Federal Open Market Committee member James Bullard mentioned the potential need for a 75bp hike in some remarks last week. Again, there was talk of an “expeditious” need to get back to neutral.

At this point we think back-to-back 50bp hikes are more likely — with the potential for a third — as well as a start of quantitative tightening.

The market continues to price in further acceleration of rate hikes. The consensus is now 2.75% by the end of 2022, versus 2.5% previously.

It’s been a long time since markets have had to face such a rapid tightening cycle. There is still a question over the degree to which this is priced in. This underpins our near-term caution.

There is also a view that Fed tightening cycles will continue until something “breaks” — such as the 2016 collapse in oil prices, the 2012 Eurozone Crisis or the Russia/Long Term capital management crisis in 1998.

This is also making some in the market cautious.

China

There has been a rapid deterioration in sentiment towards the Chinese economic outlook due to a combination of:

  • Lockdowns choking demand and supply chains
  • Currency appreciation relative to competitors
  • Global slowdown
  • Weak consumer confidence
  • Property market remaining fragile


It is estimated that 44 Chinese cities are under some form of lockdown. This equates to 25% of the population and 38% of GDP — of which around 16% is in strict lockdown.

Estimates indicate Chinese growth could slow from 4.8% in Q1 to less than 2% in Q2.

This risk is emphasised by a sharp fall in road freight volumes (a reasonable indicator of Chinese economic health) and a backlog of ships off Shanghai.

There were hopes that policy easing would see a moderate pick-up in the housing market. This is not yet showing any sign of coming through.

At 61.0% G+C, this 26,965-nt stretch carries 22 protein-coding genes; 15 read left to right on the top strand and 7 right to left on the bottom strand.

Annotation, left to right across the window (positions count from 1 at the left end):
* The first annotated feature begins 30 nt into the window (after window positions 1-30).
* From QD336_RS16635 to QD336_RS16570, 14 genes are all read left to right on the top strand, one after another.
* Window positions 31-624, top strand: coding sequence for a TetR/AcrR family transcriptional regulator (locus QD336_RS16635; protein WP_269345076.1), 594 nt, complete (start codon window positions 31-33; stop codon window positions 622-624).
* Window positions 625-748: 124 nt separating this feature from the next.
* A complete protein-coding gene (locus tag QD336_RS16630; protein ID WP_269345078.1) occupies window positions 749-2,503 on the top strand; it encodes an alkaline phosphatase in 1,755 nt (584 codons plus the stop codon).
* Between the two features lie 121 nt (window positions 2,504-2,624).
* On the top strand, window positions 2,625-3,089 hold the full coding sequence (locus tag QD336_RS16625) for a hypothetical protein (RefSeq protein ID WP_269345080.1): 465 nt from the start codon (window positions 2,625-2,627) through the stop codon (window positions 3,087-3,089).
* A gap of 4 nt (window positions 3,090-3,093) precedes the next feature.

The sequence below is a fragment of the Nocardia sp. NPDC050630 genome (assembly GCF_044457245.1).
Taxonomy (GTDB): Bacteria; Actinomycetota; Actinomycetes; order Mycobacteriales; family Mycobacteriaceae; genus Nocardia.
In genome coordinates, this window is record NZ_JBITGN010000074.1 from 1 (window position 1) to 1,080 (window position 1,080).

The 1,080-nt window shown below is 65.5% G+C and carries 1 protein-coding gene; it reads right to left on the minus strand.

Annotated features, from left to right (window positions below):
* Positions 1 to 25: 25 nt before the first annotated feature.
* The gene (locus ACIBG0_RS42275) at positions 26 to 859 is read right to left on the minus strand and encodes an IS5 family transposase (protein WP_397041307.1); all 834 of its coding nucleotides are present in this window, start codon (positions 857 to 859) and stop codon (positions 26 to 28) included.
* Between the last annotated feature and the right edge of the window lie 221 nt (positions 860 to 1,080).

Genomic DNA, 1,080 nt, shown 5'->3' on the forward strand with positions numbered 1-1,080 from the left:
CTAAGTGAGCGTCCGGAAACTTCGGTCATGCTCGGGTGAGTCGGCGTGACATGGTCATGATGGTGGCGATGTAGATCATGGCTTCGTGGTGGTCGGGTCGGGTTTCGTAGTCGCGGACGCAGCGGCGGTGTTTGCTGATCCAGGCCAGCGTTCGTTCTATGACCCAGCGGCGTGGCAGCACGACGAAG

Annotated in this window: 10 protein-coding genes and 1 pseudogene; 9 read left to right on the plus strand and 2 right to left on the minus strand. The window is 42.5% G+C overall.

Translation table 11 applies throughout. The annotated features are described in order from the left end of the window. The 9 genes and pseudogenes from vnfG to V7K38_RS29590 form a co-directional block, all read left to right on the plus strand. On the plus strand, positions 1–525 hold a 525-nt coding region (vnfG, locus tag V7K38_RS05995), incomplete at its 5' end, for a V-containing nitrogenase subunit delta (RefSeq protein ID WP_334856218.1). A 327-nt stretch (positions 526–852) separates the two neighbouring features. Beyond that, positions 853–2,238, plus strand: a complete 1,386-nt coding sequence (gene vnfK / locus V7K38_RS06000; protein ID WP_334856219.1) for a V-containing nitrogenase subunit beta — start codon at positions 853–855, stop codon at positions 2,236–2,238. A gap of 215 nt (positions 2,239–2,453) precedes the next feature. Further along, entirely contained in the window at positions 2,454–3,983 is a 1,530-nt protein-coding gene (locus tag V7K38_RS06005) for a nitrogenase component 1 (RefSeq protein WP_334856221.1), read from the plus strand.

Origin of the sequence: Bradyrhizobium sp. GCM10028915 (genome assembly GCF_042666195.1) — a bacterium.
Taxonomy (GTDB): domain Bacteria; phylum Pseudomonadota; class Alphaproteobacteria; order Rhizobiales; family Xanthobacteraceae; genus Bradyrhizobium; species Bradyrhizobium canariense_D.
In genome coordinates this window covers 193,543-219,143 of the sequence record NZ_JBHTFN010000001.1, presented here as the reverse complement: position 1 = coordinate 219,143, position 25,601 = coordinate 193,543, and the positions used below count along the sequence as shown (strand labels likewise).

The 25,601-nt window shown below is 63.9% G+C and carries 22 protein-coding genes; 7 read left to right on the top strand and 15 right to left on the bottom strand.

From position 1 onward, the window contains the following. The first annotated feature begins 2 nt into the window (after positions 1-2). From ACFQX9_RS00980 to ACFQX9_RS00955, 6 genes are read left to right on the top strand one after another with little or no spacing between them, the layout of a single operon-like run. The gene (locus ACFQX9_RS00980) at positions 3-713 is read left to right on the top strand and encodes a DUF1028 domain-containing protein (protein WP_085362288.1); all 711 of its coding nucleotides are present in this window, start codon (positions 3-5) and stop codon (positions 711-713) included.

The rise of the US dollar — against which the Chinese yuan is managed — has left China in a difficult competitive position given the relative depreciation in the Japanese yen and Korean won.

This exacerbates the existing pressure on China’s export engine from slowing global growth and a shift in consumer demand from goods to services.

Under pressure

This pressure seems to have forced a crack last week, with the currency breaking down relative to historical ranges.

It moved about 3% against the US dollar. While that may not be large in absolute terms, it is a four-standard-deviation event in historical terms.

The equity market was also pummelled. The rebound after the government’s comments in support of the market following concerns earlier in the year has proved short-lived, with some signs of outflows in foreign capital.

The policy response so far is regarded as too limited. The People's Bank of China announced a 25bp cut in the bank reserve requirement ratio from April 25.

The immediate impact is concern around commodity demand, which risks being crimped by slower growth and a weaker currency.

We think the structural story in commodities remains attractive. But there is a sense it is a very long position among investors at the moment.

Aggressive Fed tightening — plus slowing Chinese growth and a devalued yuan — may see a sharp near-term unwind in the sector.

This is also materialising in some recent Australian dollar weakness.

Markets

Most asset classes weakened in response to all this.

Some are pointing to negative sentiment measures as a possible support. We are not so convinced by this — we are still seeing positive inflows into equity markets.

This is the key week for US earnings.

Last week saw two high-profile disappointments which dragged on sentiment:

  1. Netflix: The US$100bn cap stock fell 38% in a week. Several issues (such as switching off the Russian subscriber base) were specific to the company, but they exacerbated market concerns regarding consumer demand. Combined with other issues outlined above, this seemed to be a negative catalyst for mega cap growth names which have previously supported the market overall.